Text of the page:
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  Valeo CEO Jacques Aschenbroich
 
Q&A with Jacques Aschenbroich
How Valeo's CEO plans to spur growth in China
Automotive News China | 2016/12/16

Valeo CEO Jacques Aschenbroich says self-driving vehicles and carbon dioxide emission reduction will be the two main technologies that fuel Valeo's long-term growth in China.

Still, the French supplier has cultivated all four of its business units -- comfort and driving assistance systems, powertrain components, thermal systems and visibility systems -- in China, its largest market. 

Last month, Aschenbroich, 62, attended the opening of a windshield wiper plant in Changshu in east China's Jiangsu province. 

Afterward, he described his plans for China in an interview with Yang Jian, managing editor of Automotive News China.

How important is China to Valeo?
China has become our largest market in terms of employees, with 17,000 people by the end of last year. It is also our largest country in terms of sales, with 17 billion yuan ($2.5 billion) in sales in 2015. 

How many plants does Valeo have in China?
This wiper plant in Changshu is our 30th plant in China.

How is Valeo doing in China this year?
We have been growing much faster than the market in China. In the third quarter of this year our sales to automakers grew 39 percent year on year, while the market grew only 23 percent.

In China, which technologies will Valeo invest in?
The two areas are clearly CO2 emission reduction and autonomous driving. We will continue to invest in our four business units in China. 

We are lucky enough to have four business groups growing fast worldwide and financially successful. It is more stable to stand like a horse with four legs than like a duck with only two legs.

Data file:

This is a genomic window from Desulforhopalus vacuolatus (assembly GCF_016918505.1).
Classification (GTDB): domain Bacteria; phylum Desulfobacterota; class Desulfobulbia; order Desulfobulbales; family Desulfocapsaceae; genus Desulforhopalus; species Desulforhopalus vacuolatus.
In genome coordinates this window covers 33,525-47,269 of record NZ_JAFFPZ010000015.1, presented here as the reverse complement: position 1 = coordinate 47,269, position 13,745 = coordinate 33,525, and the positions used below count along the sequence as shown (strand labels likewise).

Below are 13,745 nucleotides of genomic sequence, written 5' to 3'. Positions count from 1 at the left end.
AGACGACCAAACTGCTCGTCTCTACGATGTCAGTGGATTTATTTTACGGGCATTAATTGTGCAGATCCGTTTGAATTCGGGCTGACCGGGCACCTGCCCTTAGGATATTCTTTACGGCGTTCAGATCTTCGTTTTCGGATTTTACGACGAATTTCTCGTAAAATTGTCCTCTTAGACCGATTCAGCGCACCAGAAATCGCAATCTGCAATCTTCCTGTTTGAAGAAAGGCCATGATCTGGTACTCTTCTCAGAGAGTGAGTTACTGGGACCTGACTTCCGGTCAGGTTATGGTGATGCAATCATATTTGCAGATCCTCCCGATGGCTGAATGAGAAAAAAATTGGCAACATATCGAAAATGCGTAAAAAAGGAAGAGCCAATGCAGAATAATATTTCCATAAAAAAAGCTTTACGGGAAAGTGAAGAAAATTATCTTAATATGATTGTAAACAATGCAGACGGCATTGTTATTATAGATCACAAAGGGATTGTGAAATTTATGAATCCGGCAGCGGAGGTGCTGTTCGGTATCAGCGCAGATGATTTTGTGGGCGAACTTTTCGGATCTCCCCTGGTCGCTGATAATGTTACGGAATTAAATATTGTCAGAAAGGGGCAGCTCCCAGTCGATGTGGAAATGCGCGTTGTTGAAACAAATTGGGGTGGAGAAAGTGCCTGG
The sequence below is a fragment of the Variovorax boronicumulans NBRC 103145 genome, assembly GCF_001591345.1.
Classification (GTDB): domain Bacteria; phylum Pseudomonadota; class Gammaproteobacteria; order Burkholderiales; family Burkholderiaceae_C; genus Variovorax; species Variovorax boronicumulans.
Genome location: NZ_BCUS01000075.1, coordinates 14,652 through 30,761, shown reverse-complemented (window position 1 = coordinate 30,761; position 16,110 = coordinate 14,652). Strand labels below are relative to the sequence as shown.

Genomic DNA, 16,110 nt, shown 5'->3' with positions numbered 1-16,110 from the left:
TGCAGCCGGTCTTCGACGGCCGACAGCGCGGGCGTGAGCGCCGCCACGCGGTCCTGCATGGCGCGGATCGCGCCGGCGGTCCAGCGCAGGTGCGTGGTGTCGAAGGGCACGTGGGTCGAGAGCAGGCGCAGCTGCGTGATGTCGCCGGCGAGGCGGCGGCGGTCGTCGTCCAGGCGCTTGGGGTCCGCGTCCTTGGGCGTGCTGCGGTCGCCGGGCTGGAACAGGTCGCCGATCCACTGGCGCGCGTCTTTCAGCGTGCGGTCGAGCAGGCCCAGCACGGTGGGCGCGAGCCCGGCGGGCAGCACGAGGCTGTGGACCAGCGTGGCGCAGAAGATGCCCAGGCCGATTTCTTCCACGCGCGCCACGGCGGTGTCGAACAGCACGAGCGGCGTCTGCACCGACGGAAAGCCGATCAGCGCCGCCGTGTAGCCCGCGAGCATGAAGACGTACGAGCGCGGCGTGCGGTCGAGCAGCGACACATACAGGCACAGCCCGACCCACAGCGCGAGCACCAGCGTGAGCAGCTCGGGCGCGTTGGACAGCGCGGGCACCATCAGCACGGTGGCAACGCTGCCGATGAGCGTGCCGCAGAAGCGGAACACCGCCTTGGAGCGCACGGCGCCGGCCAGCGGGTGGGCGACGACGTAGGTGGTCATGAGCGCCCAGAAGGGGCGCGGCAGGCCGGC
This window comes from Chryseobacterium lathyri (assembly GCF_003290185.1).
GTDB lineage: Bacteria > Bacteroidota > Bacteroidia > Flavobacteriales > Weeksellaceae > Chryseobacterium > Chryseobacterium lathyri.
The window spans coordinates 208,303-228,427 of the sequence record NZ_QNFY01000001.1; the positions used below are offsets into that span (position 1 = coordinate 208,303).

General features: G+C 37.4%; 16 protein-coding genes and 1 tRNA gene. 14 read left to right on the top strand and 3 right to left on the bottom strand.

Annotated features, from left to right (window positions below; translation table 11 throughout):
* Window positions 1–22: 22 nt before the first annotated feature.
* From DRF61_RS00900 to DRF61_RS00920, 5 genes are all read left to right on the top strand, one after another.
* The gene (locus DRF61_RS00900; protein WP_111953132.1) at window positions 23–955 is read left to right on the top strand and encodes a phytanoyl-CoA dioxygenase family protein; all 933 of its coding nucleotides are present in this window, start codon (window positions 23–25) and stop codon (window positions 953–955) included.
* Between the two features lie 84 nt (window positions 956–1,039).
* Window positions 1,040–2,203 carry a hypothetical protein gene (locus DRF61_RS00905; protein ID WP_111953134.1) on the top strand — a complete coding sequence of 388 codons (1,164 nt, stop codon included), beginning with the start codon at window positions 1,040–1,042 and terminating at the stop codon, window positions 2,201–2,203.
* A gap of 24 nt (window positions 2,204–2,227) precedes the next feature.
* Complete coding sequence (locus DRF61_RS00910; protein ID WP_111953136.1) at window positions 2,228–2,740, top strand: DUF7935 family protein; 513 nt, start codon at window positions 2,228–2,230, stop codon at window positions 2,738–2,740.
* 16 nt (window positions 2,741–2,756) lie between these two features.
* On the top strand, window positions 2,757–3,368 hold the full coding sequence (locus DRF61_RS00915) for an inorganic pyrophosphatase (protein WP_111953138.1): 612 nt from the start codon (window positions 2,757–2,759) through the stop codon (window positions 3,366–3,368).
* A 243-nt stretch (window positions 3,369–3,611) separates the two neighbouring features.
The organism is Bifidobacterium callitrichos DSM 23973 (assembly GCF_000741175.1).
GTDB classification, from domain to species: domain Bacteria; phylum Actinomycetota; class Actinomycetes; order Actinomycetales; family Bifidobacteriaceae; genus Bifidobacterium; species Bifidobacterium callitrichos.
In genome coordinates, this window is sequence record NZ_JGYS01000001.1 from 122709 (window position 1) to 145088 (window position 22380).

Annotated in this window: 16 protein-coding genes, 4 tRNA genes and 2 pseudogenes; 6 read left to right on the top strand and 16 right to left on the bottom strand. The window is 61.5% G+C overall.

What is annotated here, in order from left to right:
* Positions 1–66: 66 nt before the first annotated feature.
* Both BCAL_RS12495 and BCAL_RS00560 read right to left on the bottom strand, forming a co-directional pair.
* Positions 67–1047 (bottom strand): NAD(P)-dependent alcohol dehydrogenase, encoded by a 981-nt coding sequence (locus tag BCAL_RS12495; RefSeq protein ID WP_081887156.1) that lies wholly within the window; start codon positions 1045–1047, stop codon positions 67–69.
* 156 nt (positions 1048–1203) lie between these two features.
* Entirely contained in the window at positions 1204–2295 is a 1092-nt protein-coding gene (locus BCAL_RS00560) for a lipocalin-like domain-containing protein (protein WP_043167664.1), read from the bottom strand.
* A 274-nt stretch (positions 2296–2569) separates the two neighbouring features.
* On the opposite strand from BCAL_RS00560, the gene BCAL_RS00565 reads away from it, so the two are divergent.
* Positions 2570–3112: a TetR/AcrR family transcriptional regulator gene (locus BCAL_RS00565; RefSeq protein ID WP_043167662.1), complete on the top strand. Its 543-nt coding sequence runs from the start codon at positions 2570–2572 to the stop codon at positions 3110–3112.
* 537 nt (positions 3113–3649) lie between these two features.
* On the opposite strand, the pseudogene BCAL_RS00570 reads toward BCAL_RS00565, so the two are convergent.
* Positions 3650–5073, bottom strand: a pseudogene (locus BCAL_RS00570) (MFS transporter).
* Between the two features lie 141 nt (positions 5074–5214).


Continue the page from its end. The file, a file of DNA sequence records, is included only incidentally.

We also want to invest more in the aftermarket. The aftermarket represents 13 percent of our worldwide sales. But aftermarket sales [in China] are only about 6 to 7 percent [of total sales]. So we are investing very heavily to grow our aftermarket business in China much faster than our original equipment business. 

What factors are driving Valeo's robust business growth in this market?
The most important is people. Since I joined Valeo seven years ago, my dream has been for Valeo to become Chinese in China. If you want to be successful in a country like China, you need to be Chinese in China. We have more and more extremely competent Chinese executives here in China. They make a difference. 

The second factor is r&d. China now accounts for 20 percent of our global r&d expenses. That is higher than the percentage of our global sales generated in China. 

The third factor is quick product localization. We are still importing some components into China, and I have talked to our executives about further localization so that we can be more efficient in this market.

The fourth is competitiveness. Automotive business worldwide is extremely competitive. We always bring in new products. In the first half of the year, our order intake in China grew more than 20 percent. Forty-five percent of those products were developed less than three years ago. 

The other factor of our success here is the investment we have made in our relationship with domestic Chinese customers. In the third quarter, Chinese automakers represented 30 percent of our sales, but more than 40 percent of our order intake.

Who are Valeo's main customers in China?
Let me put it this way: Worldwide, German automakers represent more than 31 percent of our sales, Asian customers 27 percent, American customers 24 percent, French customers 15 percent. 

Here in China, Chinese customers represent 30 percent of sales, followed by the Germans, the Americans, and the other Asian and French customers. 

China is the world's largest electric vehicle market, and the government is goading automakers to expand production. How will Valeo exploit this market?
The Chinese market has never been a diesel car market like Europe or India. It has always been a gasoline market. Therefore, the only way to reduce CO2 emissions is powertrain electrification. Then we have to wonder what this means, since batteries remain extremely expensive and not very efficient. 

There will be a segmentation of the market [for vehicles with a varying degree of powertrain electrification]. There will be mild hybrids such as vehicles equipped with a stop-start systems or a 48-volt system. 

There will also be some high-end plug-in hybrids -- cars powered by batteries in town and internal combustion engines when driving long distances. There will be some city cars, which are small, low-speed electric cars with a short range. 

We don't know what exactly the market segmentation will be. Nobody knows. But we are preparing to supply different market segments with different products.

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